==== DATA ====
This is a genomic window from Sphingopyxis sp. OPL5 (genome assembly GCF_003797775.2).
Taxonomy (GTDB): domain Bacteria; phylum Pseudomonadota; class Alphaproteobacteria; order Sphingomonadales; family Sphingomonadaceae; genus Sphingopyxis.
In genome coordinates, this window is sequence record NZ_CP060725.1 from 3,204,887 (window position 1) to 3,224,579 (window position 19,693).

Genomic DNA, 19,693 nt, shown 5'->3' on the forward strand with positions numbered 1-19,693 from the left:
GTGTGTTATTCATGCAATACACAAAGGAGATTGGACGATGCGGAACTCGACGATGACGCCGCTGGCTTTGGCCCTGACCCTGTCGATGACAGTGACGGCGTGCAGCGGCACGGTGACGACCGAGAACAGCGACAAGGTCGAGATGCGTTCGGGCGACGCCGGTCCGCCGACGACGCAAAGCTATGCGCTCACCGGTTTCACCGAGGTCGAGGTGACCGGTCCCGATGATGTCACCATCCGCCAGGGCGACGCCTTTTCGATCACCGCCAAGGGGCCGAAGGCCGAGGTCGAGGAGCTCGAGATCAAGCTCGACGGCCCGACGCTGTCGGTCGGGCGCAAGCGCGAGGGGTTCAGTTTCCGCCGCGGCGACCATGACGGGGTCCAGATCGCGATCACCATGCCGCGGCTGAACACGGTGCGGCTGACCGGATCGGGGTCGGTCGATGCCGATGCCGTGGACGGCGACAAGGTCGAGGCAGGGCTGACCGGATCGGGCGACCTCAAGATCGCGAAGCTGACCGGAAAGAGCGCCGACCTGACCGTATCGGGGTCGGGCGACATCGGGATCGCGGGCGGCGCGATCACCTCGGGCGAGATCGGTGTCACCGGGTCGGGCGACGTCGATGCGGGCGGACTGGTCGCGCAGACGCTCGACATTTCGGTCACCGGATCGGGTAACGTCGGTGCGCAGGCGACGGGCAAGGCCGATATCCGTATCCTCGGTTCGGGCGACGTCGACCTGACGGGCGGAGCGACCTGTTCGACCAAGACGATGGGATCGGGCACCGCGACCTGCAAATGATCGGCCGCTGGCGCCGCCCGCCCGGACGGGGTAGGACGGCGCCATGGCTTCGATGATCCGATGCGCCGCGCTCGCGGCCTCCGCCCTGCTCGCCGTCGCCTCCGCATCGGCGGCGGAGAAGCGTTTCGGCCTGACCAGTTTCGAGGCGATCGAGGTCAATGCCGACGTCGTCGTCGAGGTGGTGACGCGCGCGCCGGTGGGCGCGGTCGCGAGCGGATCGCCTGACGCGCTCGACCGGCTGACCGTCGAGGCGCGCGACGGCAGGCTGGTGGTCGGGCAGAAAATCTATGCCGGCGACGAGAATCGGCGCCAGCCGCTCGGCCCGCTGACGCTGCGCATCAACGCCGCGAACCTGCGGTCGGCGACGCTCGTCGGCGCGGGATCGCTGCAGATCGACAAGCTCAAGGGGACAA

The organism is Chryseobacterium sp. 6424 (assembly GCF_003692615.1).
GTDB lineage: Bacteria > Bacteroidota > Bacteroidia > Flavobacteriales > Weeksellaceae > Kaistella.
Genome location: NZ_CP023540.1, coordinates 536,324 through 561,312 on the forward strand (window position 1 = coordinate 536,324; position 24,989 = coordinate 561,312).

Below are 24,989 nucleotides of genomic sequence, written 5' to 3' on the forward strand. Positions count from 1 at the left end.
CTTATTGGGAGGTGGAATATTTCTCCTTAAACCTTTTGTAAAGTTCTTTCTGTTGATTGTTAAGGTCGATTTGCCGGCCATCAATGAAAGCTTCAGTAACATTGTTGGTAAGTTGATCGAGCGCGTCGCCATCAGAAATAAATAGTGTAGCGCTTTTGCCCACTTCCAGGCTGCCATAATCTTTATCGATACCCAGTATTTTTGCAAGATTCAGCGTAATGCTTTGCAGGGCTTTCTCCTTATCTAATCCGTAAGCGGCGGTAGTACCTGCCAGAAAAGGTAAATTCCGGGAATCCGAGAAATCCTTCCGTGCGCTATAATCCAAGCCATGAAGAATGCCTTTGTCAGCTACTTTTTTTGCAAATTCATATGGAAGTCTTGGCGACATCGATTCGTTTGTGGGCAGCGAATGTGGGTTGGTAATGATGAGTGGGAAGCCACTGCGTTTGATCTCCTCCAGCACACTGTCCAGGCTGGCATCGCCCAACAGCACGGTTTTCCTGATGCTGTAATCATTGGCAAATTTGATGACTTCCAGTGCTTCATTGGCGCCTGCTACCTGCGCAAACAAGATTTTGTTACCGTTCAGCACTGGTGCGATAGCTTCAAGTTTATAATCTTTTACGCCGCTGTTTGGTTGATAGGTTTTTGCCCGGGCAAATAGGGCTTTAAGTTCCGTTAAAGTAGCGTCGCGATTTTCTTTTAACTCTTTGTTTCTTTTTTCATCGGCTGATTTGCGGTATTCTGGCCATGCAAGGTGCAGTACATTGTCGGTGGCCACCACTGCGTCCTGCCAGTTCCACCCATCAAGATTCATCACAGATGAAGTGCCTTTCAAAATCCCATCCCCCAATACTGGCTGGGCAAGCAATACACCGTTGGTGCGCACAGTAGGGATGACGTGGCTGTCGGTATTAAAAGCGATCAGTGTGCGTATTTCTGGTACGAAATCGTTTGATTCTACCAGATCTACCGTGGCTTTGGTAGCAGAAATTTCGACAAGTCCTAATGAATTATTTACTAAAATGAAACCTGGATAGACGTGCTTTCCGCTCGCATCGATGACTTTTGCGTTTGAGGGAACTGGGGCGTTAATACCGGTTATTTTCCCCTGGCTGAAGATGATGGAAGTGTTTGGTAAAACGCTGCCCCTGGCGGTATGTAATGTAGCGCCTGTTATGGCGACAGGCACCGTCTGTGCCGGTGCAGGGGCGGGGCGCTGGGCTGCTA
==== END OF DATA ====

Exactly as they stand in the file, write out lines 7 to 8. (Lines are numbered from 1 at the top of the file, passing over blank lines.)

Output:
GTDB lineage: Bacteria > Bacteroidota > Bacteroidia > Flavobacteriales > Weeksellaceae > Kaistella.
Genome location: NZ_CP023540.1, coordinates 536,324 through 561,312 on the forward strand (window position 1 = coordinate 536,324; position 24,989 = coordinate 561,312).